Showing posts with label Christmas. Show all posts
Showing posts with label Christmas. Show all posts

Monday, 24 December 2012

Bring Us Some Figgy Pudding - Merry Christmas to All!

The Idle Historian constantly laments the increasingly early nature of Christmas accoutrements: the marketing, store displays, decorations, and above all, music being played before its time. But society has determined that we will all get into the spirit early, and there is one arena in which hearing about Christmas long before December 25th is tolerable - food. I started coming across articles about Christmas food back in November - one of them being this piece which states that, in parallel to a longing for all things nostalgic, real Christmas fruitcake and Christmas "pudding," British style, are making a comeback. As one person who devotes a great deal of time to the making of a proper pudding puts it:

It does require some time, but it’s worth it.... All of those three things — the pudding, the cakes and the mincemeat — share those rich flavours of raisins and oranges and lemons and nutmeg. For me, they’re the fragrances, the aromas of Christmas. 

[Traditional Christmas Pudding. Picture via story in The Province]

All well and good. But, alas, our contemporary existence is full of stress, obligations, and other constraints. We don't all have the time to make an exquisite pudding from scratch, despite our best intentions. But even if our treats come from a packet made by others, the important thing this season is to be with family and friends (or have contact with them if they are far away), and to spread joy and merriment. In the end, it is the only lasting thing. So: a very Merry Christmas to all you dear readers, and best wishes for a happy 2013.

Here are two lovely Edwardian greeting cards to bring you cheer:

[A Cherub, circa 1907]

[Carollers, circa 1910]

Read more reflections on history, idleness, and the art of living from the Idle Historian in To The Idler The Spoils 

Sunday, 25 December 2011

Happy Christmas and Edwardian Cheer

It doesn't matter what happens to a man but it does matter how he takes it. That's the true spirit of an Edwardian gentleman.

 -- Herbert Johnson (“adventurer, stockjobber, and sportsman”), and owner of the famed Marsh Court in Hampshire
Merry Christmas to all the dear readers of these intermittent posts on Eating Like an Edwardian. May the indefatigable spirit expressed by Herbert Johnson guide you throughout 2012.

Some Edwardian workers from 1910 are manufacturing Christmas crackers for you. Enjoy a lovely holiday celebration full of cheer!

Read more reflections on history, idleness, and the art of living from the Idle Historian in To The Idler The Spoils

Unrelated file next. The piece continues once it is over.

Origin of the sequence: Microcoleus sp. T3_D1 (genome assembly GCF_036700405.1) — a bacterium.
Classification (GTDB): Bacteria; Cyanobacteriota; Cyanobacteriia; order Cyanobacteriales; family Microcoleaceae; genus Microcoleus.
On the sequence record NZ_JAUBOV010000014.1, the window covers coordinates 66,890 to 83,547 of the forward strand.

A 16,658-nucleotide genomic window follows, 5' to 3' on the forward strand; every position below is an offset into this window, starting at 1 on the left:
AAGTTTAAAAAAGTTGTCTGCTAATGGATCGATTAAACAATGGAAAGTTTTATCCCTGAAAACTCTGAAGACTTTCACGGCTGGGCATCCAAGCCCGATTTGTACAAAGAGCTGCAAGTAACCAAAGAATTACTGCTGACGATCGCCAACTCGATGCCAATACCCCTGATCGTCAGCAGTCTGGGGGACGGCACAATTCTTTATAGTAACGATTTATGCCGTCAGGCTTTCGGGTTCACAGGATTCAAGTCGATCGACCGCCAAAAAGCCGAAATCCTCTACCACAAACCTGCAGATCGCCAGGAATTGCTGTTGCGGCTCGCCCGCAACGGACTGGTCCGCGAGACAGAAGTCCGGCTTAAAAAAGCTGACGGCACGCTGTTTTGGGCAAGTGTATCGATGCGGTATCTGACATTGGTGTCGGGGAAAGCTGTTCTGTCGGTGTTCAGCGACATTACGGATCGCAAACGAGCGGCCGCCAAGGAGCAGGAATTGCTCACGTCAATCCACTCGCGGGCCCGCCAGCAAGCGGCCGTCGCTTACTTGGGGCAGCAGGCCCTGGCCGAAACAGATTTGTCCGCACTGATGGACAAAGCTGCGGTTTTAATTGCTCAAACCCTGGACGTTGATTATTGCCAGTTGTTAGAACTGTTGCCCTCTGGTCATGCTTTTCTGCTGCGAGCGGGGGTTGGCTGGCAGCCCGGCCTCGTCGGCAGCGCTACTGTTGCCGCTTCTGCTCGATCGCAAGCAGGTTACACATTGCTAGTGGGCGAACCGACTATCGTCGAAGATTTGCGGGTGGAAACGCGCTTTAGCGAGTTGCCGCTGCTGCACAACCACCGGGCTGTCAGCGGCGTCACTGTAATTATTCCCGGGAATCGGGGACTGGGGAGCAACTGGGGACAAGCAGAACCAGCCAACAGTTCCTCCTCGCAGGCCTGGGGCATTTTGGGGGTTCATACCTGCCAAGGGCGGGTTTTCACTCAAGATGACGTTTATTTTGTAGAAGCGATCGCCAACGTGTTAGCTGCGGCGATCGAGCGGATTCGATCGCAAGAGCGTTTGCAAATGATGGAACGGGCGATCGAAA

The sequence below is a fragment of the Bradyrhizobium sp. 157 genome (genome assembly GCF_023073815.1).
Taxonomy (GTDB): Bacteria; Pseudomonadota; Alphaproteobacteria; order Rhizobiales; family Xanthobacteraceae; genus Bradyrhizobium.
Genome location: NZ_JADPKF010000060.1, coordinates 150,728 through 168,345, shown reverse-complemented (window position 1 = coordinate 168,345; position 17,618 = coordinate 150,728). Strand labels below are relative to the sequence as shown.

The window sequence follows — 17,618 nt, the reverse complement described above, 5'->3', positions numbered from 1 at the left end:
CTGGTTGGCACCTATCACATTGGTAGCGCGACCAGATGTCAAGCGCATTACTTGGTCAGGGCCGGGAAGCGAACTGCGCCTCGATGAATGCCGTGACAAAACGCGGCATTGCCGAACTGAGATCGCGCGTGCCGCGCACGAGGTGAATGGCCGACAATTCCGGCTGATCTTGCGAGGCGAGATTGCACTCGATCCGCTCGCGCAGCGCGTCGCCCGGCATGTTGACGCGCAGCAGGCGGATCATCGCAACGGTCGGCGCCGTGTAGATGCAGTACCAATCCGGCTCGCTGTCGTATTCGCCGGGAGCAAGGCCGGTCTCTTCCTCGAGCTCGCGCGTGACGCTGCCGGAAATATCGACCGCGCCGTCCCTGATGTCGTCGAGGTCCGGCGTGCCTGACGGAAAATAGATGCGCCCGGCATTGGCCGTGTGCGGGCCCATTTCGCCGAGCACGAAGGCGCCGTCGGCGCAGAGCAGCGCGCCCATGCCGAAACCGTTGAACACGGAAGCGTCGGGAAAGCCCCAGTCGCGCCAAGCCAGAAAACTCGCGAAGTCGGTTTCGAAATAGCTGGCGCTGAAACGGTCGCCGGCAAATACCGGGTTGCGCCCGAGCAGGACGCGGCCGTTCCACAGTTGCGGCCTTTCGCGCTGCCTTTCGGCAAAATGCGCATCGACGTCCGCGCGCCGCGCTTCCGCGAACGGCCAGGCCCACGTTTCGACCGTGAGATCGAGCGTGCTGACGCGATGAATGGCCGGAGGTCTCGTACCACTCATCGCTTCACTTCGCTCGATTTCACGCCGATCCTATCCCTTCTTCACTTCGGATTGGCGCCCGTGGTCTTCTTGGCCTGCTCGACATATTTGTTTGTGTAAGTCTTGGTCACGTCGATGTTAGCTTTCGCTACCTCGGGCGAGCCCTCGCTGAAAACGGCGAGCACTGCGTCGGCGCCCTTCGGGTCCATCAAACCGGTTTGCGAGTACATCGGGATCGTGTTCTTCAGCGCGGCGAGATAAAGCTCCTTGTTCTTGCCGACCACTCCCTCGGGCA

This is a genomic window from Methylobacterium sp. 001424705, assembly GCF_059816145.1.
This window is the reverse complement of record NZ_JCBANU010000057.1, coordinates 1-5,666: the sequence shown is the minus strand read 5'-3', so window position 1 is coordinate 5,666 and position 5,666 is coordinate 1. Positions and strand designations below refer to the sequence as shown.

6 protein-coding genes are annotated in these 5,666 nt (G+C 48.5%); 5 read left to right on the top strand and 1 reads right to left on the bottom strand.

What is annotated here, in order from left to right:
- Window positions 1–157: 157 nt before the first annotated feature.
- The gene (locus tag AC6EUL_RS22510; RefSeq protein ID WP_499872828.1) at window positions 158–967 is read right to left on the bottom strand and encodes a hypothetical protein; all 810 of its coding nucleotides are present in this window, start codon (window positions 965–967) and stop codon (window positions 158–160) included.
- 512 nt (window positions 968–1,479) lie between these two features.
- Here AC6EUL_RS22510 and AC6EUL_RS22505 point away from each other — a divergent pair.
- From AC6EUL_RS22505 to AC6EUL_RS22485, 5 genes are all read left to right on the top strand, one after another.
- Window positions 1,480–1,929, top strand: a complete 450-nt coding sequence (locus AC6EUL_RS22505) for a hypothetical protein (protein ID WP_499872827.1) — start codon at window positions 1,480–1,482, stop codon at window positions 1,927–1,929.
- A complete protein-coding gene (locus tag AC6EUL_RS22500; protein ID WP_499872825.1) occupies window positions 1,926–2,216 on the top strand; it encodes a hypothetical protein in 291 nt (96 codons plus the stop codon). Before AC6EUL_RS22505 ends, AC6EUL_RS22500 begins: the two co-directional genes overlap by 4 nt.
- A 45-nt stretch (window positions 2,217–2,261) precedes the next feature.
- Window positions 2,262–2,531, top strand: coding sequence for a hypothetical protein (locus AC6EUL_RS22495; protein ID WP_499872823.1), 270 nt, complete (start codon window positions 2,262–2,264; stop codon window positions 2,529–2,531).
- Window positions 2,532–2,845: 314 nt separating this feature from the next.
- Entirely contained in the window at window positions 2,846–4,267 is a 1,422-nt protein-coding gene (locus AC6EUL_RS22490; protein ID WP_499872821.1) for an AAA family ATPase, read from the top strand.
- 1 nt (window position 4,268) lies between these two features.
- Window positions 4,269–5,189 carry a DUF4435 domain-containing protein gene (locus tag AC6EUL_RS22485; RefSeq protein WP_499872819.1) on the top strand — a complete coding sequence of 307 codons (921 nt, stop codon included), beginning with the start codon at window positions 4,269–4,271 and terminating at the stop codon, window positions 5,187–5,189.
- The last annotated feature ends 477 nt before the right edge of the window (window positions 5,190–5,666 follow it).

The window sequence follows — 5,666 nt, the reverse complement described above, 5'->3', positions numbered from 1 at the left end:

Saturday, 25 December 2010

An Edwardian-Style Christmas

Christmas feasts during the Edwardian period were very much along the lines of its Victorian predecessor. For rich, poor, and middle classes alike, the festivities were an important time of conviviality, celebration, fun, and charity. The very poor could look forward to some paternalistic charity, the only slightly poor would save in order to be able to afford a few treats. I have forgotten the reference from this period that I once read, to the effect that the rich were better able to scoff at Christmas than the poor. For the poor any receipt of food hampers or charity might prove essential to surviving the cold winter months. The wealthier, without such worries, were able to obtain all the fineries and expensive ingredients that went into many specialities such as meat pies, plum pudding, or rare aspics and jellies.

["Christmas Dole"- A Painting by Joseph Clark]

Christmas dinner consisted of fare that had become popular in the Victorian period, and that is largely unchanged today. Food critics who dislike the traditional Christmas meal are keen to point out that since it comes around only once a year, it has not had a chance to "evolve" as have other modern culinary standards. Yet it is unlikely that they will change to any great extent -- entwined as they are with nostalgia, memory, and our innate longing for things as they were. So the Edwardian Christmas feast is not at all unfamiliar to us: turkey or goose, stuffed. Gibblets and drippings were used to prepare vegetable dishes such as potatoes.

The meal was capped off with a traditional plum pudding -- full of expensive ingredients such as currants and candied fruits -- which had been prepared some weeks before and allowed to mellow. It was served with brandy butter, usually, and along with mince pies and other Yule pastries and treats. All, of course, washed down with clarets and port -- that most favourite Edwardian drink.

And so I raise a proverbial glass to all the lovely readers of this occasional blog about food, history, nostalgia, Britishness, and random things. Knowing that you are out there reading these musings make them worthwhile. A very merry Christmas and a happy new year to all.

Read more reflections on history, idleness, and the art of living from the Idle Historian in To The Idler The Spoils 
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